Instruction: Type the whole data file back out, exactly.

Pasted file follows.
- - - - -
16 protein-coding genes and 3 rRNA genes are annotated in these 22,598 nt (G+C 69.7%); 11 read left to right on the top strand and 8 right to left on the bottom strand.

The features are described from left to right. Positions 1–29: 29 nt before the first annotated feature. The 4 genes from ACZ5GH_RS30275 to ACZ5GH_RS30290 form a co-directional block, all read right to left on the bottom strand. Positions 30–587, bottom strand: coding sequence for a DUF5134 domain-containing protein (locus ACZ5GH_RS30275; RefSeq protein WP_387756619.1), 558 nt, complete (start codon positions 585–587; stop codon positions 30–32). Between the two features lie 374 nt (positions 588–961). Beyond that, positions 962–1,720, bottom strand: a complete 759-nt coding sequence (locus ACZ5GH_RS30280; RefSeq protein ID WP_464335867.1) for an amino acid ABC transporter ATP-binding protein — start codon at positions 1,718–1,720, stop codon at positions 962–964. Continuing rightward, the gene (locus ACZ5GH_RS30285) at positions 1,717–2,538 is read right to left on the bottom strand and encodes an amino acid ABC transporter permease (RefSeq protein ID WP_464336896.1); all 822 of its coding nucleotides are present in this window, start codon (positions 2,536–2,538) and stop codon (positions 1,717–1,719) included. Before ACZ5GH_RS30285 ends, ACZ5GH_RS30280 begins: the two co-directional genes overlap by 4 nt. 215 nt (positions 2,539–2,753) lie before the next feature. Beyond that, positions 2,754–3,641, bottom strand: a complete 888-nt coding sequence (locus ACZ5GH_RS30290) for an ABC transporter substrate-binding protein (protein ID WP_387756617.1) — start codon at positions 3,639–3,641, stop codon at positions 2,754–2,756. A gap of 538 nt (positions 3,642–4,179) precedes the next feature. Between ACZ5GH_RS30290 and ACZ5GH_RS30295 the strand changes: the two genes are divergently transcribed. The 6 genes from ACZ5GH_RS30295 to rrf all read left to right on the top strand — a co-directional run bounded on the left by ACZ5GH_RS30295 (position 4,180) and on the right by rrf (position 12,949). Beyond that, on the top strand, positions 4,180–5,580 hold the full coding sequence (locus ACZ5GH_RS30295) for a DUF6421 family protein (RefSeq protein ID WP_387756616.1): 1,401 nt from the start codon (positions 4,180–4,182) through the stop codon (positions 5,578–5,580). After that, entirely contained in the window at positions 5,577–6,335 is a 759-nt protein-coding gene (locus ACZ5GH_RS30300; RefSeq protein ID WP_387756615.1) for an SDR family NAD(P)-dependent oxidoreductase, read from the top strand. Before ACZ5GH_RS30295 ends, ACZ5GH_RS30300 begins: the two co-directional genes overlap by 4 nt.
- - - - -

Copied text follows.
16 protein-coding genes and 3 rRNA genes are annotated in these 22,598 nt (G+C 69.7%); 11 read left to right on the top strand and 8 right to left on the bottom strand.

The features are described from left to right. Positions 1–29: 29 nt before the first annotated feature. The 4 genes from ACZ5GH_RS30275 to ACZ5GH_RS30290 form a co-directional block, all read right to left on the bottom strand. Positions 30–587, bottom strand: coding sequence for a DUF5134 domain-containing protein (locus ACZ5GH_RS30275; RefSeq protein WP_387756619.1), 558 nt, complete (start codon positions 585–587; stop codon positions 30–32). Between the two features lie 374 nt (positions 588–961). Beyond that, positions 962–1,720, bottom strand: a complete 759-nt coding sequence (locus ACZ5GH_RS30280; RefSeq protein ID WP_464335867.1) for an amino acid ABC transporter ATP-binding protein — start codon at positions 1,718–1,720, stop codon at positions 962–964. Continuing rightward, the gene (locus ACZ5GH_RS30285) at positions 1,717–2,538 is read right to left on the bottom strand and encodes an amino acid ABC transporter permease (RefSeq protein ID WP_464336896.1); all 822 of its coding nucleotides are present in this window, start codon (positions 2,536–2,538) and stop codon (positions 1,717–1,719) included. Before ACZ5GH_RS30285 ends, ACZ5GH_RS30280 begins: the two co-directional genes overlap by 4 nt. 215 nt (positions 2,539–2,753) lie before the next feature. Beyond that, positions 2,754–3,641, bottom strand: a complete 888-nt coding sequence (locus ACZ5GH_RS30290) for an ABC transporter substrate-binding protein (protein ID WP_387756617.1) — start codon at positions 3,639–3,641, stop codon at positions 2,754–2,756. A gap of 538 nt (positions 3,642–4,179) precedes the next feature. Between ACZ5GH_RS30290 and ACZ5GH_RS30295 the strand changes: the two genes are divergently transcribed. The 6 genes from ACZ5GH_RS30295 to rrf all read left to right on the top strand — a co-directional run bounded on the left by ACZ5GH_RS30295 (position 4,180) and on the right by rrf (position 12,949). Beyond that, on the top strand, positions 4,180–5,580 hold the full coding sequence (locus ACZ5GH_RS30295) for a DUF6421 family protein (RefSeq protein ID WP_387756616.1): 1,401 nt from the start codon (positions 4,180–4,182) through the stop codon (positions 5,578–5,580). After that, entirely contained in the window at positions 5,577–6,335 is a 759-nt protein-coding gene (locus ACZ5GH_RS30300; RefSeq protein ID WP_387756615.1) for an SDR family NAD(P)-dependent oxidoreductase, read from the top strand. Before ACZ5GH_RS30295 ends, ACZ5GH_RS30300 begins: the two co-directional genes overlap by 4 nt.